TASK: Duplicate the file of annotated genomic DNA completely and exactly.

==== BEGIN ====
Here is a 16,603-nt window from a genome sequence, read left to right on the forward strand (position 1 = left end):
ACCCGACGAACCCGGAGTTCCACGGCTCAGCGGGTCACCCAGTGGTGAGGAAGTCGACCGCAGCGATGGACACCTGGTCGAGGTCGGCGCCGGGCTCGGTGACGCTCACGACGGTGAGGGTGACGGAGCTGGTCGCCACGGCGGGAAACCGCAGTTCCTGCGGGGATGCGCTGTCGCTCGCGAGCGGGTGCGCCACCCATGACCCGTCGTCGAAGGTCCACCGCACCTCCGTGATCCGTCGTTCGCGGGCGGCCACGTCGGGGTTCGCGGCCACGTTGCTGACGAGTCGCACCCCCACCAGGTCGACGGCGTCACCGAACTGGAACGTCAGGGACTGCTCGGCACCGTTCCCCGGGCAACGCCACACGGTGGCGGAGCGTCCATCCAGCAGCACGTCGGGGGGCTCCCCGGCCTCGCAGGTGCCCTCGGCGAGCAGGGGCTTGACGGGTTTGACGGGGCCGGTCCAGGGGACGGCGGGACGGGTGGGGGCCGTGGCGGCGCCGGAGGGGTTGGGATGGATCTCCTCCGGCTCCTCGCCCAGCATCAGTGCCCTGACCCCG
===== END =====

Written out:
Here is a 16,603-nt window from a genome sequence, read left to right on the forward strand (position 1 = left end):
ACCCGACGAACCCGGAGTTCCACGGCTCAGCGGGTCACCCAGTGGTGAGGAAGTCGACCGCAGCGATGGACACCTGGTCGAGGTCGGCGCCGGGCTCGGTGACGCTCACGACGGTGAGGGTGACGGAGCTGGTCGCCACGGCGGGAAACCGCAGTTCCTGCGGGGATGCGCTGTCGCTCGCGAGCGGGTGCGCCACCCATGACCCGTCGTCGAAGGTCCACCGCACCTCCGTGATCCGTCGTTCGCGGGCGGCCACGTCGGGGTTCGCGGCCACGTTGCTGACGAGTCGCACCCCCACCAGGTCGACGGCGTCACCGAACTGGAACGTCAGGGACTGCTCGGCACCGTTCCCCGGGCAACGCCACACGGTGGCGGAGCGTCCATCCAGCAGCACGTCGGGGGGCTCCCCGGCCTCGCAGGTGCCCTCGGCGAGCAGGGGCTTGACGGGTTTGACGGGGCCGGTCCAGGGGACGGCGGGACGGGTGGGGGCCGTGGCGGCGCCGGAGGGGTTGGGATGGATCTCCTCCGGCTCCTCGCCCAGCATCAGTGCCCTGACCCCG